Emmanuel Macron promises quick implementation of security, anti-corruption and labour laws
The French government plans to pass a bill to make some extraordinary security measures permanent beyond the end of the state of emergency.
Paris: France's new president Emmanuel Macron has vowed to quickly implement security, anti-corruption and labor measures he considers as priorities. They are expected to easily pass parliament during a special session in July, now that the government has a wide majority at the National Assembly.
The French government is going to seek an extension of the state of emergency from July 15, its current expiration date, until Nov. 1.
The measure is in place since the November 2015 attacks by Islamic extremists in Paris. It would be its sixth extensions.
The state of emergency gives police exceptional powers to make house arrests, raids, and ban protests, among others.
In parallel, the government plans to pass a bill to make some extraordinary security measures permanent beyond the end of the state of emergency.
The Socialist party and other voices on the left have called on Macron to abandon the project, saying the state of emergency is specific and cannot become a permanent rule —to the risk of regressing on human rights.
ETHICS INTO POLITICS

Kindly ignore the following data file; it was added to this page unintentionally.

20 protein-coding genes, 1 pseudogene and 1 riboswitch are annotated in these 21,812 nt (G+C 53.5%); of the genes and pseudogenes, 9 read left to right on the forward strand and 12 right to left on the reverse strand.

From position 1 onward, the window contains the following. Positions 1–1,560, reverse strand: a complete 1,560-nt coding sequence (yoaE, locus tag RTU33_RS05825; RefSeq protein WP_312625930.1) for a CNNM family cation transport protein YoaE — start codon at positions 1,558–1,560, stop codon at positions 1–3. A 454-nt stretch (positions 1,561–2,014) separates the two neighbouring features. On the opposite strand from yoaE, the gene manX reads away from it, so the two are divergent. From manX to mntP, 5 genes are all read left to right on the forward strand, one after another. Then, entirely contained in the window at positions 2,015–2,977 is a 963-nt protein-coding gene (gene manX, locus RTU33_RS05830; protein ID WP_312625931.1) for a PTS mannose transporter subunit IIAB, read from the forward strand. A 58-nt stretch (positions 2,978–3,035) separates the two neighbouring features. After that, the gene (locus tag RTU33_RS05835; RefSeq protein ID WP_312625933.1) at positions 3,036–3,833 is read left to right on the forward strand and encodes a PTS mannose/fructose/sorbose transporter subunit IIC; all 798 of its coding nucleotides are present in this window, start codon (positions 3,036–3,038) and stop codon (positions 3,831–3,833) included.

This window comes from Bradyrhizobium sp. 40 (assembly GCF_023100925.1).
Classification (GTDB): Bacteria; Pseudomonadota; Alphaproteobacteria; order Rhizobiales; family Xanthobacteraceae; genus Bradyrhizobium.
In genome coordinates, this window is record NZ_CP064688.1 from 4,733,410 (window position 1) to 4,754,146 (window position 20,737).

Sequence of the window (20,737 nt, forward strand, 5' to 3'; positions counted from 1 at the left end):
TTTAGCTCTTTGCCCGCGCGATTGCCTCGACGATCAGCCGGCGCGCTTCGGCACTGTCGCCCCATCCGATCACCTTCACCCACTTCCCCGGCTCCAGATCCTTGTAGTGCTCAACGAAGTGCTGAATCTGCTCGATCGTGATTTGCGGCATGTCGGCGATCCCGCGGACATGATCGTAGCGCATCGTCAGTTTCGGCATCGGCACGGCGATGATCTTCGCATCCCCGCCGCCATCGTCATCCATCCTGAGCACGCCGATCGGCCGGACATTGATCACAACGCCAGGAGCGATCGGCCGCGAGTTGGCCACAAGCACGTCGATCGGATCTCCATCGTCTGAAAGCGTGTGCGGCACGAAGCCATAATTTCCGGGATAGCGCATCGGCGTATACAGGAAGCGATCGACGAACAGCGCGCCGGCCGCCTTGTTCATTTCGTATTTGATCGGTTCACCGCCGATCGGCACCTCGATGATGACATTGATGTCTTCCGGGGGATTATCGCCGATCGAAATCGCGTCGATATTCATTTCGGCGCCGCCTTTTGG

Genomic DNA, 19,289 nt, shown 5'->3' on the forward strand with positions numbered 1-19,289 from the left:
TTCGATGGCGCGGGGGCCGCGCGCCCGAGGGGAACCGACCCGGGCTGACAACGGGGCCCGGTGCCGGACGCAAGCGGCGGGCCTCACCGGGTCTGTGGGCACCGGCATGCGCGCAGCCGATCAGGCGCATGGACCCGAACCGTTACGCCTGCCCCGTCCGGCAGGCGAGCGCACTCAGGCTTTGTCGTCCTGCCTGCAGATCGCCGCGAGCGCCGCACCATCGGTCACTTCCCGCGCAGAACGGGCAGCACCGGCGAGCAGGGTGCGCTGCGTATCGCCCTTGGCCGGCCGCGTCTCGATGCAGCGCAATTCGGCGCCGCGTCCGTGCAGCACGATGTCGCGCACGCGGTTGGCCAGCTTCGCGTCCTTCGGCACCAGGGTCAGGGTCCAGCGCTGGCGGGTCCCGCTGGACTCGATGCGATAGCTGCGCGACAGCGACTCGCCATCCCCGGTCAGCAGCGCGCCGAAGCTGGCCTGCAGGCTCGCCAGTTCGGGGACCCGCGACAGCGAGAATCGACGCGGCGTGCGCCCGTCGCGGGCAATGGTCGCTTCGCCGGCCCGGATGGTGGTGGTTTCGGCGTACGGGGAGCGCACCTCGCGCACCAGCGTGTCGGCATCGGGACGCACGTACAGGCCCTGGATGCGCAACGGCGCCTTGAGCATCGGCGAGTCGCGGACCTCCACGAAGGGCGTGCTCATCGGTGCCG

France's government has presented a draft law on cleaning up political ethics after years of corruption scandals.
The new bill notably would ban lawmakers and government members from hiring family members, following the scandal surrounding conservative candidate François Fillon during the presidential campaign. His wife, Penelope, was richly paid as a parliamentary aide, allegedly without actually working.
Judges would be allowed to ban a person convicted for fraud or corruption-related crimes from running for an elected office for up to 10 years.
Lawmakers would be asked to report their expenses — a first in the country. Until now, they get monthly allowances to cover expenses they don't have to justify.
Yet the measure, a key Macron campaign promise, is already clouded.
Justice minister Francois Bayrou's centrist party Modem is under investigation for possible misuse of European Parliament funds.
Two other government members are facing a probe, one for a similar claim and the other for his past business practices. They all deny wrongdoing.
The most sensitive of Macron's reforms is a set of measures that would ease hiring and firing with the aim to bring down the unemployment rate — now just below 10 percent. Unions fear it would destroy workers' protection instead.
The government proposes to cap the financial penalty for companies illegally firing employees. It also wants to simplify employee representatives' bodies and allow every business to have more flexibility to define its own internal working rules.
The details of the bill haven't been disclosed yet. A series of meetings between government and unions are scheduled during summer.
Workers unions have criticized the labor reform and Macron's decision to skirt normal procedure in parliament to pass changes.
The government plans to use a special procedure to pass the measures by the end of the summer without an extended debate in parliament. The process doesn't allow lawmakers to amend the text.
The measures will then have to be ratified by parliament.
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